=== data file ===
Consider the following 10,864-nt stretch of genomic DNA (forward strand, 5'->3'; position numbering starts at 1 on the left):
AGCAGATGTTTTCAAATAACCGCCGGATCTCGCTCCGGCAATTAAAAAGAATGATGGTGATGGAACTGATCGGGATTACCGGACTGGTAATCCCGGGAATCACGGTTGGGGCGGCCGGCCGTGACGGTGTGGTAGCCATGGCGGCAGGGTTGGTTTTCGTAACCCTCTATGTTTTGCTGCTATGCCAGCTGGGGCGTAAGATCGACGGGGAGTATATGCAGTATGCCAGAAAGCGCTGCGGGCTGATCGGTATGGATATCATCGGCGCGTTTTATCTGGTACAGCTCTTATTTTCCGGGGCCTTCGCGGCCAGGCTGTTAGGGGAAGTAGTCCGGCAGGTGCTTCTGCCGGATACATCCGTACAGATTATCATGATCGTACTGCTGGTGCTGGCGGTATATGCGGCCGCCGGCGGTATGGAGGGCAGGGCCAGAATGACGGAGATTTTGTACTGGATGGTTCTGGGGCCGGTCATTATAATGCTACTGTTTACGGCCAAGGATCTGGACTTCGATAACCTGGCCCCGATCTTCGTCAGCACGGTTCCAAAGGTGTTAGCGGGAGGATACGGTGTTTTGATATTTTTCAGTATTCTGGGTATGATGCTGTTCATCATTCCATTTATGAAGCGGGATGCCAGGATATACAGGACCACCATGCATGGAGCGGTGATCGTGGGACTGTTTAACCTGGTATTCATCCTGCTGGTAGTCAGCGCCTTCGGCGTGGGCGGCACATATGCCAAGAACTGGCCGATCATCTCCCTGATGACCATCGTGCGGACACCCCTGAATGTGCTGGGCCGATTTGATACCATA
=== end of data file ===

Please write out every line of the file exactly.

Consider the following 10,864-nt stretch of genomic DNA (forward strand, 5'->3'; position numbering starts at 1 on the left):
AGCAGATGTTTTCAAATAACCGCCGGATCTCGCTCCGGCAATTAAAAAGAATGATGGTGATGGAACTGATCGGGATTACCGGACTGGTAATCCCGGGAATCACGGTTGGGGCGGCCGGCCGTGACGGTGTGGTAGCCATGGCGGCAGGGTTGGTTTTCGTAACCCTCTATGTTTTGCTGCTATGCCAGCTGGGGCGTAAGATCGACGGGGAGTATATGCAGTATGCCAGAAAGCGCTGCGGGCTGATCGGTATGGATATCATCGGCGCGTTTTATCTGGTACAGCTCTTATTTTCCGGGGCCTTCGCGGCCAGGCTGTTAGGGGAAGTAGTCCGGCAGGTGCTTCTGCCGGATACATCCGTACAGATTATCATGATCGTACTGCTGGTGCTGGCGGTATATGCGGCCGCCGGCGGTATGGAGGGCAGGGCCAGAATGACGGAGATTTTGTACTGGATGGTTCTGGGGCCGGTCATTATAATGCTACTGTTTACGGCCAAGGATCTGGACTTCGATAACCTGGCCCCGATCTTCGTCAGCACGGTTCCAAAGGTGTTAGCGGGAGGATACGGTGTTTTGATATTTTTCAGTATTCTGGGTATGATGCTGTTCATCATTCCATTTATGAAGCGGGATGCCAGGATATACAGGACCACCATGCATGGAGCGGTGATCGTGGGACTGTTTAACCTGGTATTCATCCTGCTGGTAGTCAGCGCCTTCGGCGTGGGCGGCACATATGCCAAGAACTGGCCGATCATCTCCCTGATGACCATCGTGCGGACACCCCTGAATGTGCTGGGCCGATTTGATACCATA